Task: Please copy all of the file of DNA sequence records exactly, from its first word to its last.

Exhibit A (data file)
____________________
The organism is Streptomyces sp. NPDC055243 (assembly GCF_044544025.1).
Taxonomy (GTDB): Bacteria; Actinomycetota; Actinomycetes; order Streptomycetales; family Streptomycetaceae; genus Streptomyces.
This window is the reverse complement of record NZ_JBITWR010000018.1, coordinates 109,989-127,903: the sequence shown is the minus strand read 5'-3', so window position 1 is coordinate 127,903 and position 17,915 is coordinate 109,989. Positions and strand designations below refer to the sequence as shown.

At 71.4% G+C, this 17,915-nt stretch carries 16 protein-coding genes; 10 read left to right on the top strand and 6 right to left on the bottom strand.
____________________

The organism is Streptomyces sp. NPDC055243 (assembly GCF_044544025.1).
Taxonomy (GTDB): Bacteria; Actinomycetota; Actinomycetes; order Streptomycetales; family Streptomycetaceae; genus Streptomyces.
This window is the reverse complement of record NZ_JBITWR010000018.1, coordinates 109,989-127,903: the sequence shown is the minus strand read 5'-3', so window position 1 is coordinate 127,903 and position 17,915 is coordinate 109,989. Positions and strand designations below refer to the sequence as shown.

At 71.4% G+C, this 17,915-nt stretch carries 16 protein-coding genes; 10 read left to right on the top strand and 6 right to left on the bottom strand.